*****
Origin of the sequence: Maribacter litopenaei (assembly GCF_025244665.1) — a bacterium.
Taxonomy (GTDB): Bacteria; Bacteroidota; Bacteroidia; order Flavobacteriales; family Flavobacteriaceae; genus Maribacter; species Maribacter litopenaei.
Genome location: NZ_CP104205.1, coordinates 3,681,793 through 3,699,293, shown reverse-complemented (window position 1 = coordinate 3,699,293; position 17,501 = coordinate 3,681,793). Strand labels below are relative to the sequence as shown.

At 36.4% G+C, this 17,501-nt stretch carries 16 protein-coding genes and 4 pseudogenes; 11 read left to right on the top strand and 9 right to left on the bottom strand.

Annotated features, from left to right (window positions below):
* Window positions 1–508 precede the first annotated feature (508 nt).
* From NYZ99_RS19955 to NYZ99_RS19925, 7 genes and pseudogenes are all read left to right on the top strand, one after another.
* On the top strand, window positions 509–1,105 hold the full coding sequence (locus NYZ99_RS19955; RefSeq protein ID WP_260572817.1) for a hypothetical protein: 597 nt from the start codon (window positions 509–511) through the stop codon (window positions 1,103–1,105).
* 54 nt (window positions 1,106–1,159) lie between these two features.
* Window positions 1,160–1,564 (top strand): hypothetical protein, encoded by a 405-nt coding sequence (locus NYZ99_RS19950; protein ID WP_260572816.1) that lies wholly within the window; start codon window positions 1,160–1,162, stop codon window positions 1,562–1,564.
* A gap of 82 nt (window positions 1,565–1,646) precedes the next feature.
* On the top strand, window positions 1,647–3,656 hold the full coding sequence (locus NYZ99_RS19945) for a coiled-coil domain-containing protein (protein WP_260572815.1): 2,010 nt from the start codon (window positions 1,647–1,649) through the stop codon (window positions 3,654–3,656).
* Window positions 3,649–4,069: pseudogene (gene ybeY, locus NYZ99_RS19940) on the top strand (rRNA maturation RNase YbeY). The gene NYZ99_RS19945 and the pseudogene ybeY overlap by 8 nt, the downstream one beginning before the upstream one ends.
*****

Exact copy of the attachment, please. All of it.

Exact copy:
Origin of the sequence: Maribacter litopenaei (assembly GCF_025244665.1) — a bacterium.
Taxonomy (GTDB): Bacteria; Bacteroidota; Bacteroidia; order Flavobacteriales; family Flavobacteriaceae; genus Maribacter; species Maribacter litopenaei.
Genome location: NZ_CP104205.1, coordinates 3,681,793 through 3,699,293, shown reverse-complemented (window position 1 = coordinate 3,699,293; position 17,501 = coordinate 3,681,793). Strand labels below are relative to the sequence as shown.

At 36.4% G+C, this 17,501-nt stretch carries 16 protein-coding genes and 4 pseudogenes; 11 read left to right on the top strand and 9 right to left on the bottom strand.

Annotated features, from left to right (window positions below):
* Window positions 1–508 precede the first annotated feature (508 nt).
* From NYZ99_RS19955 to NYZ99_RS19925, 7 genes and pseudogenes are all read left to right on the top strand, one after another.
* On the top strand, window positions 509–1,105 hold the full coding sequence (locus NYZ99_RS19955; RefSeq protein ID WP_260572817.1) for a hypothetical protein: 597 nt from the start codon (window positions 509–511) through the stop codon (window positions 1,103–1,105).
* 54 nt (window positions 1,106–1,159) lie between these two features.
* Window positions 1,160–1,564 (top strand): hypothetical protein, encoded by a 405-nt coding sequence (locus NYZ99_RS19950; protein ID WP_260572816.1) that lies wholly within the window; start codon window positions 1,160–1,162, stop codon window positions 1,562–1,564.
* A gap of 82 nt (window positions 1,565–1,646) precedes the next feature.
* On the top strand, window positions 1,647–3,656 hold the full coding sequence (locus NYZ99_RS19945) for a coiled-coil domain-containing protein (protein WP_260572815.1): 2,010 nt from the start codon (window positions 1,647–1,649) through the stop codon (window positions 3,654–3,656).
* Window positions 3,649–4,069: pseudogene (gene ybeY, locus NYZ99_RS19940) on the top strand (rRNA maturation RNase YbeY). The gene NYZ99_RS19945 and the pseudogene ybeY overlap by 8 nt, the downstream one beginning before the upstream one ends.